All of these situations would warrant, at the very least, a call to your doctor. I mean, it's conceivable that you might, in the first scenario, be having some sort of atypical migraine...but wouldn't it be better to know? If something is going wrong with your sight or coordination or speech, wouldn't that freak you out just a little bit?

I would think it would. Yet all of the people who experienced those symptoms above either went back to bed to sleep them off or kept on chugging along with their respective days. By the time they got to me, all three of them had had massive embolic strokes. They'd delayed long enough that there was nothing we could do except start 'em on aspirin and do rehab. One dude kept cutting hay until his entire back forty was done, then dragged his no-longer-working left side up to the barn and called his wife.

This puzzles me. I know that getting the hay in is important, especially with rain in the forecast. But isn't...I dunno, the fact that you can't feel one side of your body a little more important? Don't you think that being able to lift your arm should have priority here?

If you have a seizure, you go to the hospital or somebody calls 911. Same deal with losing the function in your legs, or losing control of your bladder: you'll go to the doctor if you think you've got MS. What is it about strokes that makes people not start worrying? Don't tell me that it's a function of the stroke itself, because it happens no matter where the stroke is.

It makes me wish that strokes came with some sort of awful green discharge or a rash, or something. Maybe if people could see that something's wrong, they'd be a bit more panicky.

>shakes head<

Saturday, June 04, 2011

Sometimes nothing works.

Bad is having a patient with no IV access who is currently critical, and on whom starting an IV is like sticking a rock.

I'm not a bad IV start, really. I manage to get crazy shit on veins in the thumb, for Christ's sake, when nobody else can get anything. You give me a coding patient with a foot that's unburnt and relatively perfused (for a foot) and I can start a 20 gauge.

Really bad is not being able to advance a catheter, and having to give meds through the sixteenth of an inch that you've managed to float into a vein with prayer and incantations and maybe a chicken waved over the patient.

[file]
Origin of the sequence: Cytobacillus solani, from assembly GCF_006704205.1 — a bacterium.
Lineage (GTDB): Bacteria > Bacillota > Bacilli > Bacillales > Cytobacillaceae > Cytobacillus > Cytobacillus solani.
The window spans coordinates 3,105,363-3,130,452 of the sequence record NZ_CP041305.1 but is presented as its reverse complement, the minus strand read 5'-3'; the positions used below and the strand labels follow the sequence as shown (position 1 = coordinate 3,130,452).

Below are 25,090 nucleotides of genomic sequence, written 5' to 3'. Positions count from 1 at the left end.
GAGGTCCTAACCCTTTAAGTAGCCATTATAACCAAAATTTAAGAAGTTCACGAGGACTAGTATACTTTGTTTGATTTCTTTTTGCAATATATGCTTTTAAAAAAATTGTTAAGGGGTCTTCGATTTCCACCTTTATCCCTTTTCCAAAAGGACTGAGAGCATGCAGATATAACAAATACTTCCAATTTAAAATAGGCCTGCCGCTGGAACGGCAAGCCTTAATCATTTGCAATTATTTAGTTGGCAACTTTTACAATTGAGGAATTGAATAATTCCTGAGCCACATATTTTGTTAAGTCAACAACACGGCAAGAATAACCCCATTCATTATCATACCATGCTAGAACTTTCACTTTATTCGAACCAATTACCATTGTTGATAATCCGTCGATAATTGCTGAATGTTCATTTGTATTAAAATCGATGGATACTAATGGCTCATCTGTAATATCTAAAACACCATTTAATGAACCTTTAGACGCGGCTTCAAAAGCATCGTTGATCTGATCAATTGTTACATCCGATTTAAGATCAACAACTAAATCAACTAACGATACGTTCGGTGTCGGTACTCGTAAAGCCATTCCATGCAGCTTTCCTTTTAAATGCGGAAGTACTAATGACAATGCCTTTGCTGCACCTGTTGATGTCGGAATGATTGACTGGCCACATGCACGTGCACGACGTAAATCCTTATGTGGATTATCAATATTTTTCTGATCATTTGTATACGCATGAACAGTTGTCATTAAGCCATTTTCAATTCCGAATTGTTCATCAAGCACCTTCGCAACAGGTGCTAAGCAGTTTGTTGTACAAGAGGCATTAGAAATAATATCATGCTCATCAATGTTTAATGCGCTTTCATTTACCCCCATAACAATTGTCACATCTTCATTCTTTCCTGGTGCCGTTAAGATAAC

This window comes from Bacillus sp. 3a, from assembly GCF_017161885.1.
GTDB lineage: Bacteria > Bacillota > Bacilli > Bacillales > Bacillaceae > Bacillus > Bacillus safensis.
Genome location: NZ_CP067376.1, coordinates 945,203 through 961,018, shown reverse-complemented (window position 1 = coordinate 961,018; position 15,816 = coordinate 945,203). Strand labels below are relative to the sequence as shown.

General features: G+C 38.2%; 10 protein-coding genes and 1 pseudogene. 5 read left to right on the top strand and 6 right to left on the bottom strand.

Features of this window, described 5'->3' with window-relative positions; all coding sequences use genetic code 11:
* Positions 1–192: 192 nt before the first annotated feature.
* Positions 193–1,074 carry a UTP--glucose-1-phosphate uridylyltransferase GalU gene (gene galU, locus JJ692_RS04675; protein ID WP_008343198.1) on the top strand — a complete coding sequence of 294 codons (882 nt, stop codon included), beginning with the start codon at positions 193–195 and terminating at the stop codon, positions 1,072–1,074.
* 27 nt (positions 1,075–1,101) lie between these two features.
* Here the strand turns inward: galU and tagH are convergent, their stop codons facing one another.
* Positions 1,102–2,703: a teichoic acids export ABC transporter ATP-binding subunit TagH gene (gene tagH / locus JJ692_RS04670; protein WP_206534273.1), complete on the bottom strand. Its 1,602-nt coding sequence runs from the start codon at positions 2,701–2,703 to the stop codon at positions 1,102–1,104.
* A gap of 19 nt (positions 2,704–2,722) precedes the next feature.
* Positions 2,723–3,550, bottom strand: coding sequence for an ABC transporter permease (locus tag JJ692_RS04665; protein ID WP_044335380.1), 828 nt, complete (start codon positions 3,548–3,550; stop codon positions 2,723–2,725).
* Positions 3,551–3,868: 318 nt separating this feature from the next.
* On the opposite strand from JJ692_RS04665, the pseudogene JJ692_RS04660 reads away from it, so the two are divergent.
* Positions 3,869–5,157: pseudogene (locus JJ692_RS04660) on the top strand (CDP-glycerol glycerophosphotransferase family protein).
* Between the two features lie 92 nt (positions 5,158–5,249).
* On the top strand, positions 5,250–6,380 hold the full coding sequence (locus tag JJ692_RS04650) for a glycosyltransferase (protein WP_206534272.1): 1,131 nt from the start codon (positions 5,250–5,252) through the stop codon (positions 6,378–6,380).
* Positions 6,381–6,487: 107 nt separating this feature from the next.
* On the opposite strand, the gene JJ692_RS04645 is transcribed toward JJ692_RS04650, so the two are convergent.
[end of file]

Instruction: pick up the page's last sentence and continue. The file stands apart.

Worse is the situation where they've been okay, then not okay, then sort of okay while the labs say they're not okay, and the clinical signs say they're really touchy, but you still sort of think they're okay, maybe, but suddenly they crump.

Worst is when you acknowledge that they've crumped. You've got eight channels running in the CCU and they're not getting any better, but you keep playing with the Levophed to try to keep their BP within range.

Oh shit is when you realize it's all over. You can't do anything more; you've used up all the tricks in your particular bag o', and it hasn't been enough. All you can do is watch this thing, this person, go down the drain. Slowly. Despite all interventions.

No matter what you do, sometimes it isn't enough. Sometimes, in the face of all your training and all the things you've picked up over the years and even all the little crazy tricks you've tried that might not be in the protocols and might even be a bad idea, it isn't enough and the person, the life you've tried to save, the thing you've invested so much time and emotion in, they die.

It started out fine. She weathered a few bumps in the road, what with electrolytes and pressures going nuts, and she did okay. Then she fell over and there was not a damned thing I could do. I'd known her for two years, with her pulmonary hypertension and her crazy blood sugars and her dialysis, and I knew what had to be done.

None of it worked. None of it *worked*. Something, somewhere, ought to work in cases like this. Nothing does.

I guess, once you have enough experience, that you shrug and go on and say, "It just wasn't meant to happen." You deal with the next thing that has to be done and you put that last thing behind you, no matter how big it was.

I can't do that yet. I don't know that I'll ever be able to. This is where I feel most alone: I can't call Beloved Sister or Sainted Mother and say "I lost somebody tonight," because, for one thing, it's not something they could understand. For another, it was less a failure of things I did or didn't do, but more a recognition that nothing at all was working.

Sometimes nothing at all works. You do the debriefing and the root cause analysis and you go back over your charting and your actions, and everything is right, but nothing worked. You know it's not you, specifically--that the human body has tricks up its sleeve that we can't even imagine--but you still feel like you weren't enough.

Sometimes nothing works. Those are the times you remember when stuff that you did *did* work, and you wait and hope for the next time that that might happen.

The times that you fuck up through comission or omission are better. The times when there is nothing at all in the world to be done are the ones that keep you up.

Ignore the ad at the beginning. I think this might be a good song for Fall.

Ooo! The ad didn't come up for me the second time. Huzzah!